John Mighton imagines something similar in his play Possible Worlds (1988), where a language consists of only four words: “block,” “pillar,” “slab,” and “hilarious”. All of these works investigate the concept of meaning through the presentation of words and the actions into which they are woven. Playing a language game for which Augustine’s description is right reveals the limitations of his description. Augustine describes a system of communication, only not everything we call language is this system.

And one has to say this in many cases where the question arises “Is this an appropriate description or not?” The answer is: “Yes, it is appropriate, but only for this narrowly circumscribed region, not for the whole of what you were claiming to describe.” (PI 3)

Augustine’s concept of meaning has its place in a simple idea of the way language functions, but it is also the idea of a language simpler than our own (PI 3). Wittgenstein’s slapstick response addresses both the idea and its description simultaneously.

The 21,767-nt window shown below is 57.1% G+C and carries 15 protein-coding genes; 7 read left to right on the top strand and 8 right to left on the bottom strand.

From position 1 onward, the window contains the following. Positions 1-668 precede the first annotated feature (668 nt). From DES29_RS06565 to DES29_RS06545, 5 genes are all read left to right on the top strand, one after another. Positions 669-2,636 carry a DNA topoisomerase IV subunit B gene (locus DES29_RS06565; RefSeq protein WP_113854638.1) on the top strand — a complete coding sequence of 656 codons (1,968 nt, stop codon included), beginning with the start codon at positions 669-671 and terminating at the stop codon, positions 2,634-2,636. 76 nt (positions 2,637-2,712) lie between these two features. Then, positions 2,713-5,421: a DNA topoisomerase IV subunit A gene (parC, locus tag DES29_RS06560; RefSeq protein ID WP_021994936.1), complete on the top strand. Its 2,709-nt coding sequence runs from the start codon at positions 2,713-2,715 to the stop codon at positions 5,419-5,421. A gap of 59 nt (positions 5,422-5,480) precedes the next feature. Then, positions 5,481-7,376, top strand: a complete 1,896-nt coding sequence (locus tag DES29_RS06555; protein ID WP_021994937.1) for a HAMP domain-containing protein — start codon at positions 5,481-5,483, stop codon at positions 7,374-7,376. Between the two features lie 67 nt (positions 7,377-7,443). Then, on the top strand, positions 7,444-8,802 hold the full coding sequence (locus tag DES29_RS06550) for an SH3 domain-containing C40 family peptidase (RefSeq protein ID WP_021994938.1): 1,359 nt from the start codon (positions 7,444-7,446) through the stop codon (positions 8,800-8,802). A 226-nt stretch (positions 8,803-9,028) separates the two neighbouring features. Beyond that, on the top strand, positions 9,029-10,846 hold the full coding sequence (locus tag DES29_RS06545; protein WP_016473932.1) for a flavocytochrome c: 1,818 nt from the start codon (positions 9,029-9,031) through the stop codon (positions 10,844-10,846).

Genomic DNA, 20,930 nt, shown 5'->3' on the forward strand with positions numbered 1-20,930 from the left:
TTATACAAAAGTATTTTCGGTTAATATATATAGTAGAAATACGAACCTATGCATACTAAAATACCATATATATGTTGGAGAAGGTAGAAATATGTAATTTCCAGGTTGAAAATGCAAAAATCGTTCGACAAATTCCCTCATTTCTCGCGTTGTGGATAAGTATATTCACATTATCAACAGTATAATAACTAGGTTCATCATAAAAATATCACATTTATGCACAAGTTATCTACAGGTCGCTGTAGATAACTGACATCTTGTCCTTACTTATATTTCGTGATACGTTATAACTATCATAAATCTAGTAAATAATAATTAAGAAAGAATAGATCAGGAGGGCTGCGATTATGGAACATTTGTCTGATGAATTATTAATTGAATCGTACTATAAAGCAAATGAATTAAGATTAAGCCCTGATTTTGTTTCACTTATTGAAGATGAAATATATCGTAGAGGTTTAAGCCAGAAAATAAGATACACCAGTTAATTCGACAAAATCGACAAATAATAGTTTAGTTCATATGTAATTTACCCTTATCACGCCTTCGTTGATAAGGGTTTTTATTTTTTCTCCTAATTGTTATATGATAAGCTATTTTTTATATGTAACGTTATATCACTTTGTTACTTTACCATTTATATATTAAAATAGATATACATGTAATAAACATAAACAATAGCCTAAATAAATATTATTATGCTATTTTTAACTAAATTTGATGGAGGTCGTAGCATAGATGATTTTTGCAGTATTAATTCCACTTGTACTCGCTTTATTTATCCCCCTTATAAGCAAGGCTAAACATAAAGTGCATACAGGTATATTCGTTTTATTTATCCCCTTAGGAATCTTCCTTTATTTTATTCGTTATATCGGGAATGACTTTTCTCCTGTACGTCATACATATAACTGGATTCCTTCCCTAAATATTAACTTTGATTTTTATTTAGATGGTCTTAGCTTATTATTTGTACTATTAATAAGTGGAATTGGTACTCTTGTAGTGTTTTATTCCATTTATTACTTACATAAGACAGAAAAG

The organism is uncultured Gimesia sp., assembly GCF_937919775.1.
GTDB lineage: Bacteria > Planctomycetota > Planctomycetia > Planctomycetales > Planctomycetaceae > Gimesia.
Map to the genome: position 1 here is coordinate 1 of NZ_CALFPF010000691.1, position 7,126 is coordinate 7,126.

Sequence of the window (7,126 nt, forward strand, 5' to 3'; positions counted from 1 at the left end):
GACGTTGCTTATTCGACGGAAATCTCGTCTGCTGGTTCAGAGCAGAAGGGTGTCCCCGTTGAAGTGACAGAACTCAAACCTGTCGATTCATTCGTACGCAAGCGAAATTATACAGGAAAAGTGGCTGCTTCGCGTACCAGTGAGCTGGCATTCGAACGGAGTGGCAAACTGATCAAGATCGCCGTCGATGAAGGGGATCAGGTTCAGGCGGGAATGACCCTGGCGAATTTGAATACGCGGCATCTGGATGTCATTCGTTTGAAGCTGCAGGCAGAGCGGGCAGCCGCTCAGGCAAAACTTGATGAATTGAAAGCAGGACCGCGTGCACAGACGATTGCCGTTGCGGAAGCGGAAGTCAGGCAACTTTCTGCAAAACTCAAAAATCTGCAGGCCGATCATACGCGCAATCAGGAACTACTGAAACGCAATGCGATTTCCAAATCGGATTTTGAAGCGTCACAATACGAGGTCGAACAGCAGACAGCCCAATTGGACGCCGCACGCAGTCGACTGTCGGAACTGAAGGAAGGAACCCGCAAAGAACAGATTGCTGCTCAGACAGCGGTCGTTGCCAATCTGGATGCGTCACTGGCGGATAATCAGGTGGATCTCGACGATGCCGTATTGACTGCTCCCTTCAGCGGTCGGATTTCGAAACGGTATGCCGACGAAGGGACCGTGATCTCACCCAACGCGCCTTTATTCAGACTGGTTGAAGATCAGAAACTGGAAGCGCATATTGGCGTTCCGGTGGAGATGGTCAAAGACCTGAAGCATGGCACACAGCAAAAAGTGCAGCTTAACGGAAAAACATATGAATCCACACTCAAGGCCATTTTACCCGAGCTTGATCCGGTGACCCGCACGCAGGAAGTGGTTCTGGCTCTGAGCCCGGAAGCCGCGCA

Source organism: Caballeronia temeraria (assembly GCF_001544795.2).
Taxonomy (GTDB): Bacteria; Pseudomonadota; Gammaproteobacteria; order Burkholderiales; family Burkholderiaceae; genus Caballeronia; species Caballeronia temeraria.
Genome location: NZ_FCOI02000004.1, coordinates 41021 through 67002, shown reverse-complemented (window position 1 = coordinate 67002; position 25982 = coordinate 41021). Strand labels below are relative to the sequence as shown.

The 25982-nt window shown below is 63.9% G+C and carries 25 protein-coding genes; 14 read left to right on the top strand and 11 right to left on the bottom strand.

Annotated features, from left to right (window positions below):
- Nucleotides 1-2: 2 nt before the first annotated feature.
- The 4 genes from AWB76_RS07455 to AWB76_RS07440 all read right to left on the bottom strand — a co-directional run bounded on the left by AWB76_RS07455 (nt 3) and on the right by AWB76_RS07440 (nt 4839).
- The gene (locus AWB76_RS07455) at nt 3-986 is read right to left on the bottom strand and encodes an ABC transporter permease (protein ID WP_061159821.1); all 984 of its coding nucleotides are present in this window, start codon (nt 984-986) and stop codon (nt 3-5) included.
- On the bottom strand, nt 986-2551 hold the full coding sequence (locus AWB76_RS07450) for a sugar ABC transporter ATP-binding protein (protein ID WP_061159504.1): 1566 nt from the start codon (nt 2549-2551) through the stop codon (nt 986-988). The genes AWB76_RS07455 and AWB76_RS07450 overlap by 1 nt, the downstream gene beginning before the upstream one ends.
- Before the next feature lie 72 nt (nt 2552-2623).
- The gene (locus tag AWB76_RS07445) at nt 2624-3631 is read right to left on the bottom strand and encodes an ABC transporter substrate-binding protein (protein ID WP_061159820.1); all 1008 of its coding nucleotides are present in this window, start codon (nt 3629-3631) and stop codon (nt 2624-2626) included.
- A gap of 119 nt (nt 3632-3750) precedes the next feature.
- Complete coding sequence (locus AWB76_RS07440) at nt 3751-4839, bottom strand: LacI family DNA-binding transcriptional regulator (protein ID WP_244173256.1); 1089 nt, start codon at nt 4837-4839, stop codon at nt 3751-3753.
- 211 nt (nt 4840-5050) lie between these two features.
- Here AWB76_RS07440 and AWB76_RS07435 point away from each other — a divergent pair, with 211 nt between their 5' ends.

Wittgenstein anticipates that he might be accused of tacitly assuming that the builders think (as Augustine does); that they are like people as we know them in this respect, and that they do not act merely mechanically (Zettel [Z] 99). He responds:

What am I to reply to this? Of course it is true that the life of those men must be like ours in many respects, and I have said nothing about this similarity. But the important thing is that their language, and their thinking too, may be rudimentary, that there is such a thing as ‘primitive thinking’ which is to be described via primitive behaviour. The surroundings are not the ‘thinking accompaniment’ of speech. (Z 99)

Not only is thinking exhibited in such language games, it also takes place through our enactment of them. Wittgenstein advises:

Do not be troubled by the fact that [such languages] consist only of orders […] for it is easy to imagine a language consisting only of orders and reports in battle.—Or a language consisting only of questions and expressions for answering yes and no. And innumerable others.— (PI 18–19)